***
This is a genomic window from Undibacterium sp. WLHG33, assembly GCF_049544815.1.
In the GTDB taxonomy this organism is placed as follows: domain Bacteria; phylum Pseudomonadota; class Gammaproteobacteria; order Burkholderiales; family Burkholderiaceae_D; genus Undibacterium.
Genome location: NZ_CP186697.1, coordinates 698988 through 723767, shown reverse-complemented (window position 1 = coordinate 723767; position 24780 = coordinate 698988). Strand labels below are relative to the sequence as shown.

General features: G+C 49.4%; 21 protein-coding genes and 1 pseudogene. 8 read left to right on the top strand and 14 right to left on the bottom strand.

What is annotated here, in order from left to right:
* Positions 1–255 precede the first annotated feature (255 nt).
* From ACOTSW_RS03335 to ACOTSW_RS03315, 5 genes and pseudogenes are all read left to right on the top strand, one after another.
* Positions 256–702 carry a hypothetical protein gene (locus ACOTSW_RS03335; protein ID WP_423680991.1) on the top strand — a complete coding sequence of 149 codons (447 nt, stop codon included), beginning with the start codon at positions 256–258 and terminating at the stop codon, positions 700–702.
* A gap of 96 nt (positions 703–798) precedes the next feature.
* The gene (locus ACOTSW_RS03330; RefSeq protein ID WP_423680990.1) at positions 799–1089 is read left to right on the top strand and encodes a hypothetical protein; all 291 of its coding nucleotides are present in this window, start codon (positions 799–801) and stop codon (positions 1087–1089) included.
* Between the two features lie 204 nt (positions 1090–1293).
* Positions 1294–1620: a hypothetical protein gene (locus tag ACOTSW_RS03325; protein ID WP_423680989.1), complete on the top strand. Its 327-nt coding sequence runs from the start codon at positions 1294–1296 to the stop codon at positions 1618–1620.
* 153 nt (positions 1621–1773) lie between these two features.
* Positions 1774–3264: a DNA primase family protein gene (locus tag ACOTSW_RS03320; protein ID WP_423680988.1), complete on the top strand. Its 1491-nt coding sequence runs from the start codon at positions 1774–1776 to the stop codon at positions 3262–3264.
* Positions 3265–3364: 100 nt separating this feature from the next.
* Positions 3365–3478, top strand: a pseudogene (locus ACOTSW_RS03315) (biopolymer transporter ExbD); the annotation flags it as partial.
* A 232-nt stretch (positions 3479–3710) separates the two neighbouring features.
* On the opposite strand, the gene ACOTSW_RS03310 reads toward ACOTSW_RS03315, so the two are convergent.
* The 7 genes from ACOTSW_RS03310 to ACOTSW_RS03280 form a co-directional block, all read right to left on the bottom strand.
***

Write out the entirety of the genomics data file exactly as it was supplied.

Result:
This is a genomic window from Undibacterium sp. WLHG33, assembly GCF_049544815.1.
In the GTDB taxonomy this organism is placed as follows: domain Bacteria; phylum Pseudomonadota; class Gammaproteobacteria; order Burkholderiales; family Burkholderiaceae_D; genus Undibacterium.
Genome location: NZ_CP186697.1, coordinates 698988 through 723767, shown reverse-complemented (window position 1 = coordinate 723767; position 24780 = coordinate 698988). Strand labels below are relative to the sequence as shown.

General features: G+C 49.4%; 21 protein-coding genes and 1 pseudogene. 8 read left to right on the top strand and 14 right to left on the bottom strand.

What is annotated here, in order from left to right:
* Positions 1–255 precede the first annotated feature (255 nt).
* From ACOTSW_RS03335 to ACOTSW_RS03315, 5 genes and pseudogenes are all read left to right on the top strand, one after another.
* Positions 256–702 carry a hypothetical protein gene (locus ACOTSW_RS03335; protein ID WP_423680991.1) on the top strand — a complete coding sequence of 149 codons (447 nt, stop codon included), beginning with the start codon at positions 256–258 and terminating at the stop codon, positions 700–702.
* A gap of 96 nt (positions 703–798) precedes the next feature.
* The gene (locus ACOTSW_RS03330; RefSeq protein ID WP_423680990.1) at positions 799–1089 is read left to right on the top strand and encodes a hypothetical protein; all 291 of its coding nucleotides are present in this window, start codon (positions 799–801) and stop codon (positions 1087–1089) included.
* Between the two features lie 204 nt (positions 1090–1293).
* Positions 1294–1620: a hypothetical protein gene (locus tag ACOTSW_RS03325; protein ID WP_423680989.1), complete on the top strand. Its 327-nt coding sequence runs from the start codon at positions 1294–1296 to the stop codon at positions 1618–1620.
* 153 nt (positions 1621–1773) lie between these two features.
* Positions 1774–3264: a DNA primase family protein gene (locus tag ACOTSW_RS03320; protein ID WP_423680988.1), complete on the top strand. Its 1491-nt coding sequence runs from the start codon at positions 1774–1776 to the stop codon at positions 3262–3264.
* Positions 3265–3364: 100 nt separating this feature from the next.
* Positions 3365–3478, top strand: a pseudogene (locus ACOTSW_RS03315) (biopolymer transporter ExbD); the annotation flags it as partial.
* A 232-nt stretch (positions 3479–3710) separates the two neighbouring features.
* On the opposite strand, the gene ACOTSW_RS03310 reads toward ACOTSW_RS03315, so the two are convergent.
* The 7 genes from ACOTSW_RS03310 to ACOTSW_RS03280 form a co-directional block, all read right to left on the bottom strand.